PHIL MICKELSON

Following a poor week as defending champ in Shanghai, Phil is hard to fancy on a course where he’s done nothing special in three attempts to date. Sentosa just looks too narrow for anything other than a peak-form Mickelson.

IAN POULTER

Poulter won this title last year coming off a break, and played reasonably in 13th at Sheshan. He still hasn’t made a top 10 since the Masters, but a repeat of his Ryder Cup form would take the world of beating.

MARTIN KAYMER

With three weeks left, Kaymer is struggling to get over the line in the Race To Dubai. His performance level has dropped markedly over the past fortnight, making the task on this course debut even tougher. If he returned to form, however, this layout is ideal.

FRANCESCO MOLINARI

Well done, Francesco, I take it all back! What possible argument could be made about a man’s temperament after he leads all the way in a WGC event, beating the world number one head-to-head and the rest of the field by nine shots? It could be the making of him, but I’m still reluctant to support someone four days after winning their first title in four years.

GRAEME MCDOWELL

G-Mac has hardly put a foot wrong since a poor finish cost him victory in this last year. A fourth title of a magnificent campaign would throw down a daunting challenge to Kaymer in the Race to Dubai. He came in for very close consideration, but it was hard to stomach taking less than a third of last year’s odds, especially after an ordinary performance at Sheshan.

RICHARD GREEN

Sixth at Sheshan maintained an excellent run, which has seen the Aussie make 11 of last 12 cuts, including six top 15s and a win last month in Portugal. That is reflected in shortened odds though.

PADRAIG HARRINGTON

Padraig was runner-up here in 2008, but just 38th last year when in much worse form. Despite a recent win in the Johor Open, he’s closer to the 2009 level right now, and given his constant inaccuracy, is likely to struggle around here.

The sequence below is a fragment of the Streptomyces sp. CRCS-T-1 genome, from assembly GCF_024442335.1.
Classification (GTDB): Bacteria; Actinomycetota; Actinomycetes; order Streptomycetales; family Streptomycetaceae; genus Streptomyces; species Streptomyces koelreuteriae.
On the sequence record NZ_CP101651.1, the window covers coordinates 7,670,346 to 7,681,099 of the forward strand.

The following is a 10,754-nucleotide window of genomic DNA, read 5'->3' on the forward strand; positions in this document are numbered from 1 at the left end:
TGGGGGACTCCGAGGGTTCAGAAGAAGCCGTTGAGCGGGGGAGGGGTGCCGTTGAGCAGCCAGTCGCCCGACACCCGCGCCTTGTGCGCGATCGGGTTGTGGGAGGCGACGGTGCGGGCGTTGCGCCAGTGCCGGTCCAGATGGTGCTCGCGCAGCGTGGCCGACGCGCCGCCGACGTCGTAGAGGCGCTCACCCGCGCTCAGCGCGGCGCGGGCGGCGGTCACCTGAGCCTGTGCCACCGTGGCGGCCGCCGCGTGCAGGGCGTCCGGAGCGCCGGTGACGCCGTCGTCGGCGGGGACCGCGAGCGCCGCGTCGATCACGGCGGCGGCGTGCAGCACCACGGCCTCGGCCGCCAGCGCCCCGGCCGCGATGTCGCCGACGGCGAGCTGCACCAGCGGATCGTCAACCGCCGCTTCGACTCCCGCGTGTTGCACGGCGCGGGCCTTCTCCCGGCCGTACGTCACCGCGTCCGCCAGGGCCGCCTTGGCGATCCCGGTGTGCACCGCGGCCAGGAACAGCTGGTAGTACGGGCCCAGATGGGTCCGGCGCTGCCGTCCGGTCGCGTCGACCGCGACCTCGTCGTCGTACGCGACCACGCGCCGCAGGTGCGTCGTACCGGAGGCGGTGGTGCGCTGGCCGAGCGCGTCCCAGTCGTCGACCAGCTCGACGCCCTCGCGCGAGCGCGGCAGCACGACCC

SEUNG-YUL NOH

Noh hasn’t quite lit up the last fortnight in Asia as many of us had expected him to, although youngsters can always be forgiven inconsistency. A greater concern is that he was well beaten on both previous visits, albeit before this year’s improvement.

MIGUEL-ANGEL JIMENEZ

It is only two months since one of Miguel’s best ever wins at Crans so I wouldn’t write him off, but there was little in last year’s 45th, or last week’s 41st to justify support.                 

SOREN KJELDSEN

Just when he needed it for money list reasons, Kjeldsen returned to his best to finish runner-up at Valderrama, his second top three in five starts. He has some form in Asia so warrants consideration.

JOOST LUITEN

On European form, Luiten is the form pick after three straight top-fives in Spain and Portugal. These conditions will be completely different.

MATTEO MANASSERO

After becoming the youngest ever European Tour winner, Manassero came back to earth in elite company last week. He already looks a contender for most events, including this one.

JEEV MILKHA SINGH

Jeev won this in 2008, when in much better form than this year. A couple of recent top 20s in the US offer some hope, however

PETER LAWRIE

Lawrie made the shortlist, as the owner of a good record in Asia and some excellent recent numbers. Prior to a wholly predictable failure at Valderrama, he’d registered consecutive top-six finishes and four top 10s from nine starts. Nobody is driving it straighter right now.

DAMIEN MCGRANE

Runner-up at Valderrama last time was just reward for an excellent campaign which has yielded 11 top 20s. However his collapse once the pressure was on there illustrated why McGrane can rarely be trusted for betting purposes.

2010 STATS: +8pts
LONG-TERM ALREADY ADVISED
5pts MARTIN KAYMER TO WIN THE RACE TO DUBAI @ 9/1